Fair Isle Knitting


I have just been listening to a very interesting programme on BBC Radio 4 about the craft of knitting on Fair Isle. Many of you will know of my passion for Harris Tweed, which I have extolled in a previous post. Fair Isle knitwear is a similar craft which deserves to be recognised as a national treasure. On what is considered to be one of the most remote of Britain’s isles, crofters try to eak out a living from what is an incredibly labour intensive craft. The story of each jumper or cardigan can be followed from sheep to spinning to dying to knitting in what has always been a symbiotic relationship with the land. In the programme, Open Country, which was first broadcast on Saturday 31st July 2010 and repeated on August 5th 2010, I discovered that knitting is being dropped from the National Curriculum on the Island in a move that will save £130,000. I believe passionately that this kind of saving is a false economy. This is part of our unique cutural identity. The jumpers are recognised internationally as coming from Fair Isle, with their distinctive colour and pattern. If knitting is dropped from the school curriculum it sends out a message that it is not important, however in this island community it is an essential part of the economic and historical landscape, as bound up in the island as the Welsh Language is in Wales. An Islander is able to charge up to £900 for a jumper which would take over 150 hours to complete from rearing to shearing to spinning to dying to knitting to finishing. This works out at just £6 per hour which is why many of the knitters rely on other income streams to survive.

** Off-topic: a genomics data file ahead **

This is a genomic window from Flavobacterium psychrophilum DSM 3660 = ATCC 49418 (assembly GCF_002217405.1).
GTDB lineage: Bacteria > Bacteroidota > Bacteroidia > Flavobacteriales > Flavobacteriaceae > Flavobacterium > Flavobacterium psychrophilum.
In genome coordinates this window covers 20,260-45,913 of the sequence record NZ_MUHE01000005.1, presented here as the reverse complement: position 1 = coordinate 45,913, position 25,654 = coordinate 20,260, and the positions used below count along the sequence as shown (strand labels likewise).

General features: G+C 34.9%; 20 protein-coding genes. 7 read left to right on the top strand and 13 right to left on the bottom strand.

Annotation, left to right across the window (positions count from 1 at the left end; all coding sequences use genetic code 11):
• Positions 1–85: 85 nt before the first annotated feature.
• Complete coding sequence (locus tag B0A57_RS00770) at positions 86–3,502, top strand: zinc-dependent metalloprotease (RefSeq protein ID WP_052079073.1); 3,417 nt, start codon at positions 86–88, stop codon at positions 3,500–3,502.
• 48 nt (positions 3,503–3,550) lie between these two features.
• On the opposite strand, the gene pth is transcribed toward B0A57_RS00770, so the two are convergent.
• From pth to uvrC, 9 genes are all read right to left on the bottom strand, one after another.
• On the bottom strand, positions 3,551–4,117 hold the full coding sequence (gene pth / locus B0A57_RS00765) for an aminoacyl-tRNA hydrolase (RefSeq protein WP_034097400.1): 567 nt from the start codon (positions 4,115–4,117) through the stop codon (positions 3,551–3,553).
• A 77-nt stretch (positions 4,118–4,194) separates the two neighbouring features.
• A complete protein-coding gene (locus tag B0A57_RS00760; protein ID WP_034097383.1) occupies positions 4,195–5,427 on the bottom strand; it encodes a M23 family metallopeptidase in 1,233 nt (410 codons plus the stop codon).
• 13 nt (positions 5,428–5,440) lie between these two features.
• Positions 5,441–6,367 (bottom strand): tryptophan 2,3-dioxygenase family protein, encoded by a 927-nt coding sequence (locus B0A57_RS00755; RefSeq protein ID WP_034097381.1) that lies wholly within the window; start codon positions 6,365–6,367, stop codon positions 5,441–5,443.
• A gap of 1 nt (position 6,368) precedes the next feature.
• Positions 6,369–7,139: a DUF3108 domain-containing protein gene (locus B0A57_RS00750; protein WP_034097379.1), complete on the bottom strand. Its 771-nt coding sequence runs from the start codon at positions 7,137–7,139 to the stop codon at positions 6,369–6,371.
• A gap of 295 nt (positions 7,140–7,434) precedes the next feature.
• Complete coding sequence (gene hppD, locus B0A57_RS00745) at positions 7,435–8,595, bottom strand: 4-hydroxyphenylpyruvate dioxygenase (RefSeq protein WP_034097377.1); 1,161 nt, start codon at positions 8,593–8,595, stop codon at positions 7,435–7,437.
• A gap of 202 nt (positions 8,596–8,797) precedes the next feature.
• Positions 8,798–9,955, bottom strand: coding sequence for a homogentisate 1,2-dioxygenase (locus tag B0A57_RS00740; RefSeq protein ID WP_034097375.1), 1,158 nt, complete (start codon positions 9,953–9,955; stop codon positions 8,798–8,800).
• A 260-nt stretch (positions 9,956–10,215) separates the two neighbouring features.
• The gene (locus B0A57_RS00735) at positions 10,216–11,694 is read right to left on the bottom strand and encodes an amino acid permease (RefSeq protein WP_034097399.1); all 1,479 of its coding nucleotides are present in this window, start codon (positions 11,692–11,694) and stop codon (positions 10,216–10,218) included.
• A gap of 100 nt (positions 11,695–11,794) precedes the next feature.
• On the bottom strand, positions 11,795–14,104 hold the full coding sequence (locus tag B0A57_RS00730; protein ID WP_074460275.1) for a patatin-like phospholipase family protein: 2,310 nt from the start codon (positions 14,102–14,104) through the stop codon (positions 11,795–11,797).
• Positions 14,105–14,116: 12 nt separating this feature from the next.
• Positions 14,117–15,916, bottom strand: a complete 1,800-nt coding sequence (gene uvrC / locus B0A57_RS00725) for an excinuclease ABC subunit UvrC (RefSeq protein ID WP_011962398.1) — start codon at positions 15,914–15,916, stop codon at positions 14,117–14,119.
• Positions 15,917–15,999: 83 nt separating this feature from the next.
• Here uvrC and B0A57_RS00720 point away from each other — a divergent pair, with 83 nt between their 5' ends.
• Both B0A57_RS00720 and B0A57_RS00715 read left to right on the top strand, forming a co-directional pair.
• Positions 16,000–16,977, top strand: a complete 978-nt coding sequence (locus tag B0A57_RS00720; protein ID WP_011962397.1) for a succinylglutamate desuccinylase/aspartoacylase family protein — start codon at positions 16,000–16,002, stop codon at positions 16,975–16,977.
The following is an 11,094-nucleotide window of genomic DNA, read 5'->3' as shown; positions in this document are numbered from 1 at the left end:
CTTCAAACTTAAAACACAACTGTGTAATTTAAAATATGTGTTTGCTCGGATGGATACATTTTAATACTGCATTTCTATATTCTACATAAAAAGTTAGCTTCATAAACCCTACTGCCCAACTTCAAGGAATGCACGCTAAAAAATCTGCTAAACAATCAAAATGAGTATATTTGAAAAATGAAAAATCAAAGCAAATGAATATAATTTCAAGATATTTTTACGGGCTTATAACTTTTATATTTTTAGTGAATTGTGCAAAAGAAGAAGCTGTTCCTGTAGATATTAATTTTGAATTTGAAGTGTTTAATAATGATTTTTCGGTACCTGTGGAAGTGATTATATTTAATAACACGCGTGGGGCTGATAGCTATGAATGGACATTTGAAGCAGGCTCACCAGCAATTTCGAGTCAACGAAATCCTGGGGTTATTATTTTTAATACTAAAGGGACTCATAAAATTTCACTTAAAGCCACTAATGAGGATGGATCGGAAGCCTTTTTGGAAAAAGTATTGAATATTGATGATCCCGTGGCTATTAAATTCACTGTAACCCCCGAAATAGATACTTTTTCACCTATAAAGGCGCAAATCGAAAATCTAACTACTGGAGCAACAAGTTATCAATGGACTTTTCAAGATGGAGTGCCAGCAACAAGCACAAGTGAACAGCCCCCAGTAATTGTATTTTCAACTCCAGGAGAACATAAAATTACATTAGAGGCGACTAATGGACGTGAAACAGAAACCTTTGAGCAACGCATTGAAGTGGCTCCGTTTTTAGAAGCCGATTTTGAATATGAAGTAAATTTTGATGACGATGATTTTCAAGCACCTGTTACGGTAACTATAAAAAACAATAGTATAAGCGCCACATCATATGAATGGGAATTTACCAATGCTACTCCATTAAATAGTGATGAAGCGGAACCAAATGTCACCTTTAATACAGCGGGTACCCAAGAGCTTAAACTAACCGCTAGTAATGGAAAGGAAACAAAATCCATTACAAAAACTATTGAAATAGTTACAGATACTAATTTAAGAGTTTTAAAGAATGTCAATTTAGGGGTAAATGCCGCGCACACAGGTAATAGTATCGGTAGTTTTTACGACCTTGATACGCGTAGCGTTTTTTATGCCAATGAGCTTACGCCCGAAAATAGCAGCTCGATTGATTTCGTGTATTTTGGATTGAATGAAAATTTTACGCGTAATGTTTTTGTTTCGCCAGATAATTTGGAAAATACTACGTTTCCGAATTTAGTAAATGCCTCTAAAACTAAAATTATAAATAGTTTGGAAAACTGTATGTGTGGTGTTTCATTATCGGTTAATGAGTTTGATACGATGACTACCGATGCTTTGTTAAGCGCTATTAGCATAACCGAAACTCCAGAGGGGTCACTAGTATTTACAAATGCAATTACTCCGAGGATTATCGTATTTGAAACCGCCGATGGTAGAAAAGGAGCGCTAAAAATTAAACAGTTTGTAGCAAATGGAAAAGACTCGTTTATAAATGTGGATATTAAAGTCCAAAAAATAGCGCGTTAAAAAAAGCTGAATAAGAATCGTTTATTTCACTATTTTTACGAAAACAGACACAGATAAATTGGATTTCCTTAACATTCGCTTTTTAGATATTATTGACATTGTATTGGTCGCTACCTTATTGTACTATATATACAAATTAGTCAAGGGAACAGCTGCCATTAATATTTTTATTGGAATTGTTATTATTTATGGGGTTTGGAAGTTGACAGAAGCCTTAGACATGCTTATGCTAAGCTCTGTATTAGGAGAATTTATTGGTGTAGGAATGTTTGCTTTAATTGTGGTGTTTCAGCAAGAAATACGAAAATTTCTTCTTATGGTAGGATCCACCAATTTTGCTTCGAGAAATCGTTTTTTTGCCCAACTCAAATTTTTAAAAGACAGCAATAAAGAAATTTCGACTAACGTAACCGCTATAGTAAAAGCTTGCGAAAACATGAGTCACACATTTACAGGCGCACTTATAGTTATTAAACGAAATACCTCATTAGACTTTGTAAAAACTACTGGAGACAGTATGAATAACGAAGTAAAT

You can read the story here in the Shetland News. I believe that cutting craft from the curriculum in this way has the potential to destroy the heritage of the islanders and homogenise the culture of the island community. The short term impact is far outweighed by the long term loss of skills that will not be picked up by future generations. It is similar to the situation in the arts across the UK at this present time. We risk losing some of our greatest cultural centres in a bid to save money. These skills have taken years to build up, and survive because of the passion of individuals. Even one year’s savings could be enough to destroy them completely.



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